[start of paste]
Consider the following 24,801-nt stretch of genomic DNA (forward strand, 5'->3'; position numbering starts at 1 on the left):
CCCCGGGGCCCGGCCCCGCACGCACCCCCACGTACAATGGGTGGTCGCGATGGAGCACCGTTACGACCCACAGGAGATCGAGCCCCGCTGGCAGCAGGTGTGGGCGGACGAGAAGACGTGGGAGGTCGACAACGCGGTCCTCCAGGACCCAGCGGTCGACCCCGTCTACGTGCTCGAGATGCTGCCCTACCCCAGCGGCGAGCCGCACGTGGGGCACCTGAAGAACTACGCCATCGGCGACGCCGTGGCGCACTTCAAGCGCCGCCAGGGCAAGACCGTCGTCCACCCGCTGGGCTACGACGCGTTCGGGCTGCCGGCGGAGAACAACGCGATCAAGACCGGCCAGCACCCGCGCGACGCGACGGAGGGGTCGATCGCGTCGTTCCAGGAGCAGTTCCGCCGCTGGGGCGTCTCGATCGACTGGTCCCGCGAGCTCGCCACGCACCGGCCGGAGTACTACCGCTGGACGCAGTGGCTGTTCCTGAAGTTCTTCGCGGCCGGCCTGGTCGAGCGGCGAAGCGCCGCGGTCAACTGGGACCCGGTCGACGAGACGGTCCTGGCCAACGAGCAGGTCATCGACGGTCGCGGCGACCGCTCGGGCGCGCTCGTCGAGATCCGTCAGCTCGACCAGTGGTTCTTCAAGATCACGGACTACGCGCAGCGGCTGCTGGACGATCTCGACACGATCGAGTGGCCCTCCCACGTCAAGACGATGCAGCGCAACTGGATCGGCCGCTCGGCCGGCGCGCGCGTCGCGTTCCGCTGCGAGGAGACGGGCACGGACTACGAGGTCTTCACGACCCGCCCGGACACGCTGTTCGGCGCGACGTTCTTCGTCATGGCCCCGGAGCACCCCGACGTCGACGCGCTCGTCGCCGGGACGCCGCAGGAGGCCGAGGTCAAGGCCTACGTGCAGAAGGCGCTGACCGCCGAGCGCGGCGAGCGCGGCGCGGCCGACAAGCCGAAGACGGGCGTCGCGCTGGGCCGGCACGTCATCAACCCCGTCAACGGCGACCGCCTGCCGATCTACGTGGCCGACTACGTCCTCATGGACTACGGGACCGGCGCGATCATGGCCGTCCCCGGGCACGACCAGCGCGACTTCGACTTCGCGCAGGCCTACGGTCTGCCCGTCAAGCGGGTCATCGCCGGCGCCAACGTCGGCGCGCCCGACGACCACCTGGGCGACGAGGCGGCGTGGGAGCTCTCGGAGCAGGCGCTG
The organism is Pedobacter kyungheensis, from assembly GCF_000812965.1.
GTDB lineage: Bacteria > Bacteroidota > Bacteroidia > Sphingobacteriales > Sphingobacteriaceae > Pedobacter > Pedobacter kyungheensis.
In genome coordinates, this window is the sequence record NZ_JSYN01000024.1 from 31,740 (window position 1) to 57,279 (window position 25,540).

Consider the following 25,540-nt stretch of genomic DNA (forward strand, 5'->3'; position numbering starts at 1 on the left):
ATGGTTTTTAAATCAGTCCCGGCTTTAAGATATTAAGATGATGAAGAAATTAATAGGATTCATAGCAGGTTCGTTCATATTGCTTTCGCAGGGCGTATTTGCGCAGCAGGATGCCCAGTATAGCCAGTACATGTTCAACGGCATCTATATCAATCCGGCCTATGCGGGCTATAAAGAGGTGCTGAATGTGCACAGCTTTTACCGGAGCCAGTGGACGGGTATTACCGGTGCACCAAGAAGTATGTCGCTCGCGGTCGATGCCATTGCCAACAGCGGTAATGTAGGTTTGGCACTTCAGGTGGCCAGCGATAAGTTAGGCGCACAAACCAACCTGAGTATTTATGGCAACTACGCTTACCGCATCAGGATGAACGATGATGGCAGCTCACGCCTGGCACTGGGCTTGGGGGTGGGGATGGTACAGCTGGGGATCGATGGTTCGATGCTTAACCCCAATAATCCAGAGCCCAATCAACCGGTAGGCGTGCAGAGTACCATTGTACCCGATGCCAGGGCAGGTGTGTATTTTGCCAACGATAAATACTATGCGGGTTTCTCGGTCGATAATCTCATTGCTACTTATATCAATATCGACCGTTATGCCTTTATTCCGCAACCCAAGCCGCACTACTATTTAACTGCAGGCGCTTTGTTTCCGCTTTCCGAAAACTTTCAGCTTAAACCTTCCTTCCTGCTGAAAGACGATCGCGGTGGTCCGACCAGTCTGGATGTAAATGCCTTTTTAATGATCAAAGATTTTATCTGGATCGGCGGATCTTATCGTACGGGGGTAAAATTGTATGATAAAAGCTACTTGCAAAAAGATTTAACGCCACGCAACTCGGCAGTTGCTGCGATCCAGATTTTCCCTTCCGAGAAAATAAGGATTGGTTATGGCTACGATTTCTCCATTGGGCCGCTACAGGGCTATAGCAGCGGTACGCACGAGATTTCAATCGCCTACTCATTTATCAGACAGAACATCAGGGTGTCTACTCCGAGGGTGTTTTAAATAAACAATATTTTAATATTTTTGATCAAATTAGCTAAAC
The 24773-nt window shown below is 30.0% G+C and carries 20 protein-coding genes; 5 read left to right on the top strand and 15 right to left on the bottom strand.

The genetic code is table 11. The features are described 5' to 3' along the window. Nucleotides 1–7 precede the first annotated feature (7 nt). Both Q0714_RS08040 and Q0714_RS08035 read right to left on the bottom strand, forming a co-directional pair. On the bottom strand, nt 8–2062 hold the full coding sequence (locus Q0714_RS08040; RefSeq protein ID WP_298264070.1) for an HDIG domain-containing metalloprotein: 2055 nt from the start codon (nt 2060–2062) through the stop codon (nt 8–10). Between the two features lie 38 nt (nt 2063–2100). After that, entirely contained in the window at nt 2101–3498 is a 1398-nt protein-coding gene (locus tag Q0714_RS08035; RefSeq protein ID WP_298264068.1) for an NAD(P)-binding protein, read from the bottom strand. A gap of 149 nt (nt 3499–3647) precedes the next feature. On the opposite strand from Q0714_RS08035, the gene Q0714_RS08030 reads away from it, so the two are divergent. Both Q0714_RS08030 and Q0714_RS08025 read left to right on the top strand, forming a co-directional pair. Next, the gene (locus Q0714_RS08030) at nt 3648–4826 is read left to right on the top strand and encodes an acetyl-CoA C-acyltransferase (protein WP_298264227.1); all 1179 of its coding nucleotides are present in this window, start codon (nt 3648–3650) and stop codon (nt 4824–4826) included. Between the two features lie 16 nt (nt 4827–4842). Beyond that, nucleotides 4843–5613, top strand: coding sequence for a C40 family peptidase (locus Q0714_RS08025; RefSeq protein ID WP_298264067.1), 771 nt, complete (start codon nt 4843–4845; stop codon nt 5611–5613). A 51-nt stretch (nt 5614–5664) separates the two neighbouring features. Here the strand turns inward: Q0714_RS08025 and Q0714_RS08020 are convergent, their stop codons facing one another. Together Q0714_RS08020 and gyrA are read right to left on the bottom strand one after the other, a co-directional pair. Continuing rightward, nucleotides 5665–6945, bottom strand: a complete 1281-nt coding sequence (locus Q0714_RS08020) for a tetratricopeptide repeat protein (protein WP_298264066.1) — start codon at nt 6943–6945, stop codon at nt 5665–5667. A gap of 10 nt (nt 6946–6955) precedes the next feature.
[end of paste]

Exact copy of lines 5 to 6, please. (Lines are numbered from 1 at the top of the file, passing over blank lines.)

In genome coordinates, this window is the sequence record NZ_JSYN01000024.1 from 31,740 (window position 1) to 57,279 (window position 25,540).

Consider the following 25,540-nt stretch of genomic DNA (forward strand, 5'->3'; position numbering starts at 1 on the left):